Chris Davis won’t be on Orioles’ roster for ALCS

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We heard earlier this week that Chris Davis was unlikely to be on the Orioles’ roster for the ALCS against the Royals and manager Buck Showalter made it official in his comments to the media this afternoon.

Davis is not eligible to return from his 25-game amphetamine suspension until Game 6 of the ALCS. In other words, if the Orioles were to include him on their roster, they would have to play one man short for the first five games of the series. This decision might have been a little tougher if the Orioles needed five games to get past the Tigers in the ALDS, as Davis would have been eligible to return for Game 4 of the ALCS, but it just doesn’t make much sense in this case.

While Davis will not be active, he will be with the team during the ALCS. However, he will not be allowed to sit on the bench during the games. According to Roch Kubatko of MASNSports.com, Showalter said today that Davis will be considered for the World Series roster if the Orioles make it past the Royals.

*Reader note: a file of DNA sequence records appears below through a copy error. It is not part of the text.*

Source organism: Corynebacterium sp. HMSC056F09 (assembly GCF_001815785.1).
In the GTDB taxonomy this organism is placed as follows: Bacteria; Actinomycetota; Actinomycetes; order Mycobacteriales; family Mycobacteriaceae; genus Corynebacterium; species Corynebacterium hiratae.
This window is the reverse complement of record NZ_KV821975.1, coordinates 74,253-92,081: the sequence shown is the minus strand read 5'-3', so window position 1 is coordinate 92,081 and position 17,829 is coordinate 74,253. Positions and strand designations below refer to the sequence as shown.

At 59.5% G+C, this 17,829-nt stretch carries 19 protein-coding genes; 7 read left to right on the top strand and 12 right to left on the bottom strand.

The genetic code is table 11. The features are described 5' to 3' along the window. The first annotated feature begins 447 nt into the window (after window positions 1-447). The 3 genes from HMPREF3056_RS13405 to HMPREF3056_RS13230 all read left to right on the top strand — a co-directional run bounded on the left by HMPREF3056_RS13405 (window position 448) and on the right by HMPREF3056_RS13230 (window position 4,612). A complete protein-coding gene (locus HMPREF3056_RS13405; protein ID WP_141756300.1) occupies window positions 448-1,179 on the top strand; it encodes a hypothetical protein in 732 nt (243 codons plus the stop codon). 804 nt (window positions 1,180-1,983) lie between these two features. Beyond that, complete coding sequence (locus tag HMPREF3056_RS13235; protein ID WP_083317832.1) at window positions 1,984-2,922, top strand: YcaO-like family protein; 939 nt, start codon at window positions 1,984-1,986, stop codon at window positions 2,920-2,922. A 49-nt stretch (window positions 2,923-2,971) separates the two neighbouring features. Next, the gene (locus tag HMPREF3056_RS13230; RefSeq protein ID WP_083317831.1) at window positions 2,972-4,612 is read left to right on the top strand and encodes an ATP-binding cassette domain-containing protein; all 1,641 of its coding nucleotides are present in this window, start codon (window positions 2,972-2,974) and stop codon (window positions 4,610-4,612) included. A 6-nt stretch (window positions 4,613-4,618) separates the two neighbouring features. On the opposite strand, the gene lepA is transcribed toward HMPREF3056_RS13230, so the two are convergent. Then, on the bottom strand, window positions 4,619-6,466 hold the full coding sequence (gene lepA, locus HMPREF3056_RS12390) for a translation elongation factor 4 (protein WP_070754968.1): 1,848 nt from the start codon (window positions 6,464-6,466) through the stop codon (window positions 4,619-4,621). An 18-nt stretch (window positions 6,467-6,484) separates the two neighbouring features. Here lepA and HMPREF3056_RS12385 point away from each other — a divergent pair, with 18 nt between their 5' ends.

Davis batted .196 with 26 home runs and a .704 OPS in 127 games this season prior to his suspension.

Red Sox employees “livid” over team pay cut plan

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Even Drellich of The Athletic reports that the Boston Red Sox are cutting the pay of team employees. Those cuts, which began to be communicated last night, apply to all employees making $50,000 or more. They are tiered cuts, with people making $50-99,000 seeing salary cut by 20%, those making $100k-$499,000 seeing $25% cuts and those making $500,000 or more getting 30% cuts.

Drellich reported that a Red Sox employee told him that “people are livid” over the fact that those making $100K are being treated the same way as those making $500K. And, yes, that does seem to be a pretty wide spread for similar pay cuts. One would think that a team with as many analytically-oriented people on staff could perhaps break things down a bit more granularly.

Notable in all of this that the same folks who own the Red Sox — Fenway Sports Group — own Liverpool FC of the English Premier League, and that just last month Liverpool’s pay cut/employee furlough policies proved so unpopular that they led to a backlash and a subsequent reversal by the club. That came after intense criticism from Liverpool fan groups and local politicians. Sox owner John Henry must be confident that no such backlash will happen in Boston.

As we noted yesterday, The Kansas City Royals, who are not as financially successful as the Boston Red Sox, have not furloughed employees or cut pay as a result of baseball’s shutdown in the wake of the COVID-19 pandemic. Perhaps someone in Boston could call the Royals and ask them how they managed that.